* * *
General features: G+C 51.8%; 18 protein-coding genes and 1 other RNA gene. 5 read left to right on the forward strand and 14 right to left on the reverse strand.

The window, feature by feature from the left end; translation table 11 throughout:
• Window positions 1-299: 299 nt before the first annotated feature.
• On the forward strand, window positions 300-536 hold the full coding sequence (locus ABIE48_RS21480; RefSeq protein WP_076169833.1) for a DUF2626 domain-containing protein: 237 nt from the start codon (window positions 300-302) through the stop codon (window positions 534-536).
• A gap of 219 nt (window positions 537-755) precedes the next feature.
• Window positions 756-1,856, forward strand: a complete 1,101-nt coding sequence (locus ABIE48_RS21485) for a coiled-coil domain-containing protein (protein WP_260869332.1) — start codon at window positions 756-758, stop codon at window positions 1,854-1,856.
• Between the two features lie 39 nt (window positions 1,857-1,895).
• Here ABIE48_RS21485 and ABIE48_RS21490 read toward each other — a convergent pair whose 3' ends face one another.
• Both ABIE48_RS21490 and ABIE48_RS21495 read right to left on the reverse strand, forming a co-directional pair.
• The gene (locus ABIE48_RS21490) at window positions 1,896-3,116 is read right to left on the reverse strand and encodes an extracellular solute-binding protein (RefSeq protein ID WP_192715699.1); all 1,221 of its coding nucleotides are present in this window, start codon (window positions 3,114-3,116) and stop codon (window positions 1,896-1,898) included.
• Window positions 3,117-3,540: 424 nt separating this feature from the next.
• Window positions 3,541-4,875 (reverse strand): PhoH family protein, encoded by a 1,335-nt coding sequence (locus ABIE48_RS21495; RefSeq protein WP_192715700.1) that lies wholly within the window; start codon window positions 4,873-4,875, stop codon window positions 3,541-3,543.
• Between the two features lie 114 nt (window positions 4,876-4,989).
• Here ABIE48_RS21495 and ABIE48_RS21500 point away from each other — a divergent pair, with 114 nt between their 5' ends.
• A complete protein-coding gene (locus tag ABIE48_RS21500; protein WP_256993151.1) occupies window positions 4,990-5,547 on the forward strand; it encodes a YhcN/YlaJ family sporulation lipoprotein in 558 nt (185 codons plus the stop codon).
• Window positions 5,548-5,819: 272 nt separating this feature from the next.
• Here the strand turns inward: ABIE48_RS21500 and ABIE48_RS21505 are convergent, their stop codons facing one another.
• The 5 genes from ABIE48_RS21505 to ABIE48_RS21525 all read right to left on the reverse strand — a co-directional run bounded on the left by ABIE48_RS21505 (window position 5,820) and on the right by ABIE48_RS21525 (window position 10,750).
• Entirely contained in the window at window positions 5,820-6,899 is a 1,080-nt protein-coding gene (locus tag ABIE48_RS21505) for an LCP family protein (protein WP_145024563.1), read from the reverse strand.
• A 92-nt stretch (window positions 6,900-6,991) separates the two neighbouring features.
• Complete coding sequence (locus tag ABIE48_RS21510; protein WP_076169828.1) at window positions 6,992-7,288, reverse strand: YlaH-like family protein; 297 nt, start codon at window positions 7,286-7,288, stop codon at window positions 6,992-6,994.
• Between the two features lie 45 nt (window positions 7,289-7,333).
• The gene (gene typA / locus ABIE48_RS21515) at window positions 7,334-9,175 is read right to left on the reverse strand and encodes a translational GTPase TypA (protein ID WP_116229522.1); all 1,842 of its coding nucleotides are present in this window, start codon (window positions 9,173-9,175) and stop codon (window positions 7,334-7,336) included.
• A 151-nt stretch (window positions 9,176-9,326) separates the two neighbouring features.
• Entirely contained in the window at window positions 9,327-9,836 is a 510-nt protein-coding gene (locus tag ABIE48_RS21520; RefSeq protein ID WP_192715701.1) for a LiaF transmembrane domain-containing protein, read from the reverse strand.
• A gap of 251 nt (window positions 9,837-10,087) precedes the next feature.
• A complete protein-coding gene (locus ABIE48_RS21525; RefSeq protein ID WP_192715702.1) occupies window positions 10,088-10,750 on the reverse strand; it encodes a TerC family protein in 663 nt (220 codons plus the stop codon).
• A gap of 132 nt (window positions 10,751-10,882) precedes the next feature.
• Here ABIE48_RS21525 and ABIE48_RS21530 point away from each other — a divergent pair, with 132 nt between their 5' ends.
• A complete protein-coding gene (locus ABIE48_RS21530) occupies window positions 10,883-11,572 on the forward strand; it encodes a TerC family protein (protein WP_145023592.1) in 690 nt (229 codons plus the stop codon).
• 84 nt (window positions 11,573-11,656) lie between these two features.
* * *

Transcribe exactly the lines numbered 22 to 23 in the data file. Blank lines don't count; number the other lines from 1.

• Between the two features lie 45 nt (window positions 7,289-7,333).
• The gene (gene typA / locus ABIE48_RS21515) at window positions 7,334-9,175 is read right to left on the reverse strand and encodes a translational GTPase TypA (protein ID WP_116229522.1); all 1,842 of its coding nucleotides are present in this window, start codon (window positions 9,173-9,175) and stop codon (window positions 7,334-7,336) included.